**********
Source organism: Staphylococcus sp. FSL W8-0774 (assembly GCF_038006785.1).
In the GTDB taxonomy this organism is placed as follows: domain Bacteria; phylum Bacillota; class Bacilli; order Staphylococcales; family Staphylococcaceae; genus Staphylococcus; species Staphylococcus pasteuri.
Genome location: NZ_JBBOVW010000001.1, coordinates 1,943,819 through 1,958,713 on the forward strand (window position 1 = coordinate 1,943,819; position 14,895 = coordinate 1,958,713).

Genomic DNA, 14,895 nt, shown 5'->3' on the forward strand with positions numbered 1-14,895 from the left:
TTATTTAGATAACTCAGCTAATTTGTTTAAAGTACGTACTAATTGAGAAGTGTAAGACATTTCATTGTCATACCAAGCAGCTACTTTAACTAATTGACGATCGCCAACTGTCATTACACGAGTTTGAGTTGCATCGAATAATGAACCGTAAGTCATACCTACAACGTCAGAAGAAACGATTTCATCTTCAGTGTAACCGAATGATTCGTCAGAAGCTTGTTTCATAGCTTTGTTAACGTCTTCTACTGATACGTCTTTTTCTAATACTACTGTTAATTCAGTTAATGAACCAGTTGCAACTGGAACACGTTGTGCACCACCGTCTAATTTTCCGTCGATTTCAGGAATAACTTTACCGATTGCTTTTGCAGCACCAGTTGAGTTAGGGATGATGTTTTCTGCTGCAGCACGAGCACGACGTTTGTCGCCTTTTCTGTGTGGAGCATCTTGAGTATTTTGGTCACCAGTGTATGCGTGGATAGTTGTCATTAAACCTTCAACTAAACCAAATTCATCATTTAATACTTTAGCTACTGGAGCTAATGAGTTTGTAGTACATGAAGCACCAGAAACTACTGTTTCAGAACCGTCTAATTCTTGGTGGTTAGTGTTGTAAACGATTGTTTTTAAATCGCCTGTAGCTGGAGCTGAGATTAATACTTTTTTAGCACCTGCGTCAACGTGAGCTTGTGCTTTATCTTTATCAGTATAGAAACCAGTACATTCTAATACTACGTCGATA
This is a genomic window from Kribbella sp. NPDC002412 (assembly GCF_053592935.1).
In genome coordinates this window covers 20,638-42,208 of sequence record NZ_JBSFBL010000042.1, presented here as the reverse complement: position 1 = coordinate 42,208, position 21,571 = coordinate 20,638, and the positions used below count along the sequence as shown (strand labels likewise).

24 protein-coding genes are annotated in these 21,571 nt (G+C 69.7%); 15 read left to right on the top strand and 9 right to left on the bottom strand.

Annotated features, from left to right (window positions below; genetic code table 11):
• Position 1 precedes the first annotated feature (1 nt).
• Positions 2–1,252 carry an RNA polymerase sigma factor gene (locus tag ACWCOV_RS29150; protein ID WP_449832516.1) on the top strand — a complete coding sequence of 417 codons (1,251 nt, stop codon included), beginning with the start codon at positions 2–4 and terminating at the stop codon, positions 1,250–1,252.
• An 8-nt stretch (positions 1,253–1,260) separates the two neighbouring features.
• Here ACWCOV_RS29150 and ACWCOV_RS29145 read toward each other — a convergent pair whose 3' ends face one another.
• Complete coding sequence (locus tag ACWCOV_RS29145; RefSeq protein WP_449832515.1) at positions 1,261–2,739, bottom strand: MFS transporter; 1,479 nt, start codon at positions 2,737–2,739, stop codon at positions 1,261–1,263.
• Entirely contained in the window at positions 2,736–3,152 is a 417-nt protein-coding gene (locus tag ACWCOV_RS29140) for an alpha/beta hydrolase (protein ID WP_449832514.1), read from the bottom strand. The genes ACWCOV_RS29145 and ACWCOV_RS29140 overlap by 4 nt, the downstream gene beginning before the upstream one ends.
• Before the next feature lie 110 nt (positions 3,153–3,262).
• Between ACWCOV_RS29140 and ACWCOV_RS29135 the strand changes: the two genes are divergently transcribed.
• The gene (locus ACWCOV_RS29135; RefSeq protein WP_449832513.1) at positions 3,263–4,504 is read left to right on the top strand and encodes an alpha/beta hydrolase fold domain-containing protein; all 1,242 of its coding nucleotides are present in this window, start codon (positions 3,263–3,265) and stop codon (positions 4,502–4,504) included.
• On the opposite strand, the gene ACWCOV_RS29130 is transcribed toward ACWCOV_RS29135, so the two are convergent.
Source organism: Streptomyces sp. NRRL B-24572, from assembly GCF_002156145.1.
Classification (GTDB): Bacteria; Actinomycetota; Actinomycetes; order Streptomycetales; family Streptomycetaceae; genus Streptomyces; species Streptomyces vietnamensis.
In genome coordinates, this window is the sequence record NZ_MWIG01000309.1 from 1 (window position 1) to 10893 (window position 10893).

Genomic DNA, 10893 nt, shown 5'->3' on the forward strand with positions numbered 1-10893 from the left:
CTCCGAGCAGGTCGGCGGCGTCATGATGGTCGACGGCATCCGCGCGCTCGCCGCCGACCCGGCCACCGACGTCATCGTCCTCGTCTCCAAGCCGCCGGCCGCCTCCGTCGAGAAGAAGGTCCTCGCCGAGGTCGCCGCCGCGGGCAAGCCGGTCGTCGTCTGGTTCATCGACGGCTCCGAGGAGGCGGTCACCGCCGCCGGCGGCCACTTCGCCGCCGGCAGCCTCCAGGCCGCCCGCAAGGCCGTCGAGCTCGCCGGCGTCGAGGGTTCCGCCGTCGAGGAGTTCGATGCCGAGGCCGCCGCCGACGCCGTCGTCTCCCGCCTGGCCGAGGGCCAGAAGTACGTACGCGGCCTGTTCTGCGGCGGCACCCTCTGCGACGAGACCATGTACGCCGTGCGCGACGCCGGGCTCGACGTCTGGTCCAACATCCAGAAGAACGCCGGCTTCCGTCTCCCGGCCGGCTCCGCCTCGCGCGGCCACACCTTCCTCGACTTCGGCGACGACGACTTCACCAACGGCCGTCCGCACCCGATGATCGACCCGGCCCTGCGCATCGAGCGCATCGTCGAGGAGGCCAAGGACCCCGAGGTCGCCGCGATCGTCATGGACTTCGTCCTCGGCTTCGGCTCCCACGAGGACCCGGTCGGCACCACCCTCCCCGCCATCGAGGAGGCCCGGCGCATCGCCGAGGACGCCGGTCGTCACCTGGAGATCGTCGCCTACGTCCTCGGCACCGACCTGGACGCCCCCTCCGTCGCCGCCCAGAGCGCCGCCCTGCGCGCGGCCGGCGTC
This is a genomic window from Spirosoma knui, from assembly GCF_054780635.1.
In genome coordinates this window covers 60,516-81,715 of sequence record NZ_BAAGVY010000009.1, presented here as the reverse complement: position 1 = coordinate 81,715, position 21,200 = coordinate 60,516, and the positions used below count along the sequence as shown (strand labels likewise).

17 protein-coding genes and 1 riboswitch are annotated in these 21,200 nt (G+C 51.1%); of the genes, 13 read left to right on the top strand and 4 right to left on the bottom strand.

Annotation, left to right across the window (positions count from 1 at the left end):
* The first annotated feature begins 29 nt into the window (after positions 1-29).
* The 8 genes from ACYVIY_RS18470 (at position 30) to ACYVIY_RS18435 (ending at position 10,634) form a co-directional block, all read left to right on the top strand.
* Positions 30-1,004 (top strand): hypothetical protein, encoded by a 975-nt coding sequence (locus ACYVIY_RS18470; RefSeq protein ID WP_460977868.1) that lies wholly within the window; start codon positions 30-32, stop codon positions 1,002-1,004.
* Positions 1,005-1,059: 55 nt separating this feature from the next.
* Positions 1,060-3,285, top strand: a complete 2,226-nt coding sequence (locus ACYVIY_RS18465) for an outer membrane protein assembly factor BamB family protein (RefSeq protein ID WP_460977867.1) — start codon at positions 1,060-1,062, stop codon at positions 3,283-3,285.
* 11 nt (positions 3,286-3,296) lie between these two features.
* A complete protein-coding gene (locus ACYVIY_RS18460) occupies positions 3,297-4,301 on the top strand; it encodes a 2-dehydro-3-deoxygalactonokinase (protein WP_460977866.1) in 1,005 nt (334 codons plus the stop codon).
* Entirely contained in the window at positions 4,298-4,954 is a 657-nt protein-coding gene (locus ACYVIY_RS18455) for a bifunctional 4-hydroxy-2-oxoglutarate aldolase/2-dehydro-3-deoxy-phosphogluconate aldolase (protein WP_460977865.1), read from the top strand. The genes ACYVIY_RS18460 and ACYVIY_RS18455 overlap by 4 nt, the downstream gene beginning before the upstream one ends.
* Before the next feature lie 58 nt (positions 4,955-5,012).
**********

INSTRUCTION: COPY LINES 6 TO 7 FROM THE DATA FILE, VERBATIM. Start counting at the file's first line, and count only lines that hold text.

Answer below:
This is a genomic window from Kribbella sp. NPDC002412 (assembly GCF_053592935.1).
In genome coordinates this window covers 20,638-42,208 of sequence record NZ_JBSFBL010000042.1, presented here as the reverse complement: position 1 = coordinate 42,208, position 21,571 = coordinate 20,638, and the positions used below count along the sequence as shown (strand labels likewise).